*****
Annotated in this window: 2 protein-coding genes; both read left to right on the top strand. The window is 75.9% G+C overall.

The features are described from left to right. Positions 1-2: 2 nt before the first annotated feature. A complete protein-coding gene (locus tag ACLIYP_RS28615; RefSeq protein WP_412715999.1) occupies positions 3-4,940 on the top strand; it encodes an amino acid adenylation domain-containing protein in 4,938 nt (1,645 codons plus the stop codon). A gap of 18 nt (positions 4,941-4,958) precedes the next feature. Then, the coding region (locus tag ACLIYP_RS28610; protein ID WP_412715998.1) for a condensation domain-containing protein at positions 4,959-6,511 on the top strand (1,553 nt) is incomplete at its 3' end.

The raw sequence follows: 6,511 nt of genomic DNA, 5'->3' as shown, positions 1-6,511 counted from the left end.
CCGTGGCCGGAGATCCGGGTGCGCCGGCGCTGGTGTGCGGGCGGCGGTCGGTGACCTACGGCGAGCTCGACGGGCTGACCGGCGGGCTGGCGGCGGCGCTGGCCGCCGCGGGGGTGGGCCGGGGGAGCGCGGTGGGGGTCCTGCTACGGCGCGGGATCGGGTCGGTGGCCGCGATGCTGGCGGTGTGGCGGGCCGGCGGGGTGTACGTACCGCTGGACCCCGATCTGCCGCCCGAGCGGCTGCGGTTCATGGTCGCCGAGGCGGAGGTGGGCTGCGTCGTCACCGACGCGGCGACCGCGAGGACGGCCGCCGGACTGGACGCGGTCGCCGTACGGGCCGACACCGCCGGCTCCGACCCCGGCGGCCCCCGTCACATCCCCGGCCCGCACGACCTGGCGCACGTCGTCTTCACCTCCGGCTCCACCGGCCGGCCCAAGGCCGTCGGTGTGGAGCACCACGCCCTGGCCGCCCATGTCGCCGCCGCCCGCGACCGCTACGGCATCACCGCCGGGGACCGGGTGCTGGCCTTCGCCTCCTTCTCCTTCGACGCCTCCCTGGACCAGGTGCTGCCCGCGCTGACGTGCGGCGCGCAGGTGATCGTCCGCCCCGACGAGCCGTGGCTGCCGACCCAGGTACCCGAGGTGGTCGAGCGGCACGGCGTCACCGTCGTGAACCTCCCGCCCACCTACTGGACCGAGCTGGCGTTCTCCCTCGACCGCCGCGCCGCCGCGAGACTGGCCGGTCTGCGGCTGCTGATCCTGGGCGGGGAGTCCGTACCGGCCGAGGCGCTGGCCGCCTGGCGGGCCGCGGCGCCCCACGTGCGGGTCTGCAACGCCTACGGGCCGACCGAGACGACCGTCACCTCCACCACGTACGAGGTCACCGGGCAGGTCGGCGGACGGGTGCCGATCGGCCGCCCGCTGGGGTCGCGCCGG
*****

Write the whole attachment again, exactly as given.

Annotated in this window: 2 protein-coding genes; both read left to right on the top strand. The window is 75.9% G+C overall.

The features are described from left to right. Positions 1-2: 2 nt before the first annotated feature. A complete protein-coding gene (locus tag ACLIYP_RS28615; RefSeq protein WP_412715999.1) occupies positions 3-4,940 on the top strand; it encodes an amino acid adenylation domain-containing protein in 4,938 nt (1,645 codons plus the stop codon). A gap of 18 nt (positions 4,941-4,958) precedes the next feature. Then, the coding region (locus tag ACLIYP_RS28610; protein ID WP_412715998.1) for a condensation domain-containing protein at positions 4,959-6,511 on the top strand (1,553 nt) is incomplete at its 3' end.

The raw sequence follows: 6,511 nt of genomic DNA, 5'->3' as shown, positions 1-6,511 counted from the left end.
CCGTGGCCGGAGATCCGGGTGCGCCGGCGCTGGTGTGCGGGCGGCGGTCGGTGACCTACGGCGAGCTCGACGGGCTGACCGGCGGGCTGGCGGCGGCGCTGGCCGCCGCGGGGGTGGGCCGGGGGAGCGCGGTGGGGGTCCTGCTACGGCGCGGGATCGGGTCGGTGGCCGCGATGCTGGCGGTGTGGCGGGCCGGCGGGGTGTACGTACCGCTGGACCCCGATCTGCCGCCCGAGCGGCTGCGGTTCATGGTCGCCGAGGCGGAGGTGGGCTGCGTCGTCACCGACGCGGCGACCGCGAGGACGGCCGCCGGACTGGACGCGGTCGCCGTACGGGCCGACACCGCCGGCTCCGACCCCGGCGGCCCCCGTCACATCCCCGGCCCGCACGACCTGGCGCACGTCGTCTTCACCTCCGGCTCCACCGGCCGGCCCAAGGCCGTCGGTGTGGAGCACCACGCCCTGGCCGCCCATGTCGCCGCCGCCCGCGACCGCTACGGCATCACCGCCGGGGACCGGGTGCTGGCCTTCGCCTCCTTCTCCTTCGACGCCTCCCTGGACCAGGTGCTGCCCGCGCTGACGTGCGGCGCGCAGGTGATCGTCCGCCCCGACGAGCCGTGGCTGCCGACCCAGGTACCCGAGGTGGTCGAGCGGCACGGCGTCACCGTCGTGAACCTCCCGCCCACCTACTGGACCGAGCTGGCGTTCTCCCTCGACCGCCGCGCCGCCGCGAGACTGGCCGGTCTGCGGCTGCTGATCCTGGGCGGGGAGTCCGTACCGGCCGAGGCGCTGGCCGCCTGGCGGGCCGCGGCGCCCCACGTGCGGGTCTGCAACGCCTACGGGCCGACCGAGACGACCGTCACCTCCACCACGTACGAGGTCACCGGGCAGGTCGGCGGACGGGTGCCGATCGGCCGCCCGCTGGGGTCGCGCCGG